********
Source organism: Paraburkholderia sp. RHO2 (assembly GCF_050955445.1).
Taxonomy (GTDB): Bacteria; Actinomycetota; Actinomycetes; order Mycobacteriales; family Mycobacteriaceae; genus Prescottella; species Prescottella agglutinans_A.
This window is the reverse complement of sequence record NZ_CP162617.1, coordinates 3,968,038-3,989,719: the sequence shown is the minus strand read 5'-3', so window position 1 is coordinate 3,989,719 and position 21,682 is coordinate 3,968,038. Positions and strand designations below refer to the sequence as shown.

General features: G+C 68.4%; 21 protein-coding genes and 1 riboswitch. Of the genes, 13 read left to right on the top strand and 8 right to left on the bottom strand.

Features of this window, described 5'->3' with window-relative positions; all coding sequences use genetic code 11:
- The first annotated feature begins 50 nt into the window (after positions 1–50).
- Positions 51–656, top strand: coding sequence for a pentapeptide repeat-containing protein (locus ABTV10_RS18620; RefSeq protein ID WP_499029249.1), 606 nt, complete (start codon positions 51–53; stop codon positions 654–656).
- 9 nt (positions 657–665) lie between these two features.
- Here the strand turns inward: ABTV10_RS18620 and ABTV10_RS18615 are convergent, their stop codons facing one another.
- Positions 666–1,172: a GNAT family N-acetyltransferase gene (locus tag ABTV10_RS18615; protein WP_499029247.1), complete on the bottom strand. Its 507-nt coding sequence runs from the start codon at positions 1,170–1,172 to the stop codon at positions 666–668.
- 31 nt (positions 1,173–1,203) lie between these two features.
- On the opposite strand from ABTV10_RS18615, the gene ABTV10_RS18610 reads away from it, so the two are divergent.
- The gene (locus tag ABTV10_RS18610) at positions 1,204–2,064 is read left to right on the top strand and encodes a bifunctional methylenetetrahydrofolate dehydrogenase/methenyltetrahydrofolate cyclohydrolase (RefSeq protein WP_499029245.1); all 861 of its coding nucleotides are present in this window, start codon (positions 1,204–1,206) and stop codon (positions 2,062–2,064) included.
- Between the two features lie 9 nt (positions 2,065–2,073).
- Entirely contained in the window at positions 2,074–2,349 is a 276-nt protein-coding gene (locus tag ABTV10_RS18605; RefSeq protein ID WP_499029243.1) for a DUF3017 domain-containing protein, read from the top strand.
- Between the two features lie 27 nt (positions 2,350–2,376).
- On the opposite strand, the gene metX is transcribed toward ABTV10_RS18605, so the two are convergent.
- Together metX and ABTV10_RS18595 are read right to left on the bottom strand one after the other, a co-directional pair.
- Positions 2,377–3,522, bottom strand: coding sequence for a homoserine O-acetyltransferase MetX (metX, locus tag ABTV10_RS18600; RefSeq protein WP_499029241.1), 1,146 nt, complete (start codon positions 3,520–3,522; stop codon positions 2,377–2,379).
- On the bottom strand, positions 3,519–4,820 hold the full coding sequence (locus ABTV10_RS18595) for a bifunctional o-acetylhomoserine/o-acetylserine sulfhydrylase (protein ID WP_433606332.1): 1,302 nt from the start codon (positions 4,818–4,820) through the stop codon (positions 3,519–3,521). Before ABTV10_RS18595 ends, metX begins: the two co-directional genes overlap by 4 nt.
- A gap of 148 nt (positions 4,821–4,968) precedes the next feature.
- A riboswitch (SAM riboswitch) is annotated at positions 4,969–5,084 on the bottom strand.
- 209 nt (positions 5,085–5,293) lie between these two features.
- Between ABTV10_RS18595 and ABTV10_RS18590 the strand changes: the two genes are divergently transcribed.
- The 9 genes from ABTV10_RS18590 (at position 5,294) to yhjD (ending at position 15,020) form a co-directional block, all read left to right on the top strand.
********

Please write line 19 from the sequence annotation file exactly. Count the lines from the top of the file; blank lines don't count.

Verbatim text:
- Positions 2,377–3,522, bottom strand: coding sequence for a homoserine O-acetyltransferase MetX (metX, locus tag ABTV10_RS18600; RefSeq protein WP_499029241.1), 1,146 nt, complete (start codon positions 3,520–3,522; stop codon positions 2,377–2,379).